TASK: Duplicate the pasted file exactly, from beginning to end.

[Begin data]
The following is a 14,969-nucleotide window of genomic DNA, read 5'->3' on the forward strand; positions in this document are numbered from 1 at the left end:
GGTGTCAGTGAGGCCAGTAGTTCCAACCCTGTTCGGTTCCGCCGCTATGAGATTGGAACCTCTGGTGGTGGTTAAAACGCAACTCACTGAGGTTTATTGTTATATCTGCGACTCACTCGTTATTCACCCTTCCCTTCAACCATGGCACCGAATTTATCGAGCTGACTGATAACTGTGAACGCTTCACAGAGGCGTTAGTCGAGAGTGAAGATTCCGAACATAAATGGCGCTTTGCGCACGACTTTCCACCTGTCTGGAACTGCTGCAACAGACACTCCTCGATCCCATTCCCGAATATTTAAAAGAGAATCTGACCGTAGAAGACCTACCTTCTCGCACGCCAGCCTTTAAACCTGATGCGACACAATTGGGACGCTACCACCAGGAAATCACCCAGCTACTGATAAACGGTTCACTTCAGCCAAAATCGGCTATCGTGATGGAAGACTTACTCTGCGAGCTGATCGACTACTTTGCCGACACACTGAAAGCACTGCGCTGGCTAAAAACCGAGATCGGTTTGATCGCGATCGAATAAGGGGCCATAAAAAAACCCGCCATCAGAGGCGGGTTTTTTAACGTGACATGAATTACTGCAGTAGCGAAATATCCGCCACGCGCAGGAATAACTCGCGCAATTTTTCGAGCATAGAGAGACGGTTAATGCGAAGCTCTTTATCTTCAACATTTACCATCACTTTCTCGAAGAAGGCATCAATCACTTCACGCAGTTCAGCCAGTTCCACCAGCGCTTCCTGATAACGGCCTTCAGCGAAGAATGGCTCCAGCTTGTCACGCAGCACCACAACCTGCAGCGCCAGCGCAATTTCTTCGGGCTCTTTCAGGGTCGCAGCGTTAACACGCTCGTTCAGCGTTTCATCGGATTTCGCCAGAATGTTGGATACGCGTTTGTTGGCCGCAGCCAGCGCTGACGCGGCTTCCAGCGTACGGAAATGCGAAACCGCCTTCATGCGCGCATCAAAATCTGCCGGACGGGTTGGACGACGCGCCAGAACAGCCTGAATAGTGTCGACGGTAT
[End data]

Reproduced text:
The following is a 14,969-nucleotide window of genomic DNA, read 5'->3' on the forward strand; positions in this document are numbered from 1 at the left end:
GGTGTCAGTGAGGCCAGTAGTTCCAACCCTGTTCGGTTCCGCCGCTATGAGATTGGAACCTCTGGTGGTGGTTAAAACGCAACTCACTGAGGTTTATTGTTATATCTGCGACTCACTCGTTATTCACCCTTCCCTTCAACCATGGCACCGAATTTATCGAGCTGACTGATAACTGTGAACGCTTCACAGAGGCGTTAGTCGAGAGTGAAGATTCCGAACATAAATGGCGCTTTGCGCACGACTTTCCACCTGTCTGGAACTGCTGCAACAGACACTCCTCGATCCCATTCCCGAATATTTAAAAGAGAATCTGACCGTAGAAGACCTACCTTCTCGCACGCCAGCCTTTAAACCTGATGCGACACAATTGGGACGCTACCACCAGGAAATCACCCAGCTACTGATAAACGGTTCACTTCAGCCAAAATCGGCTATCGTGATGGAAGACTTACTCTGCGAGCTGATCGACTACTTTGCCGACACACTGAAAGCACTGCGCTGGCTAAAAACCGAGATCGGTTTGATCGCGATCGAATAAGGGGCCATAAAAAAACCCGCCATCAGAGGCGGGTTTTTTAACGTGACATGAATTACTGCAGTAGCGAAATATCCGCCACGCGCAGGAATAACTCGCGCAATTTTTCGAGCATAGAGAGACGGTTAATGCGAAGCTCTTTATCTTCAACATTTACCATCACTTTCTCGAAGAAGGCATCAATCACTTCACGCAGTTCAGCCAGTTCCACCAGCGCTTCCTGATAACGGCCTTCAGCGAAGAATGGCTCCAGCTTGTCACGCAGCACCACAACCTGCAGCGCCAGCGCAATTTCTTCGGGCTCTTTCAGGGTCGCAGCGTTAACACGCTCGTTCAGCGTTTCATCGGATTTCGCCAGAATGTTGGATACGCGTTTGTTGGCCGCAGCCAGCGCTGACGCGGCTTCCAGCGTACGGAAATGCGAAACCGCCTTCATGCGCGCATCAAAATCTGCCGGACGGGTTGGACGACGCGCCAGAACAGCCTGAATAGTGTCGACGGTAT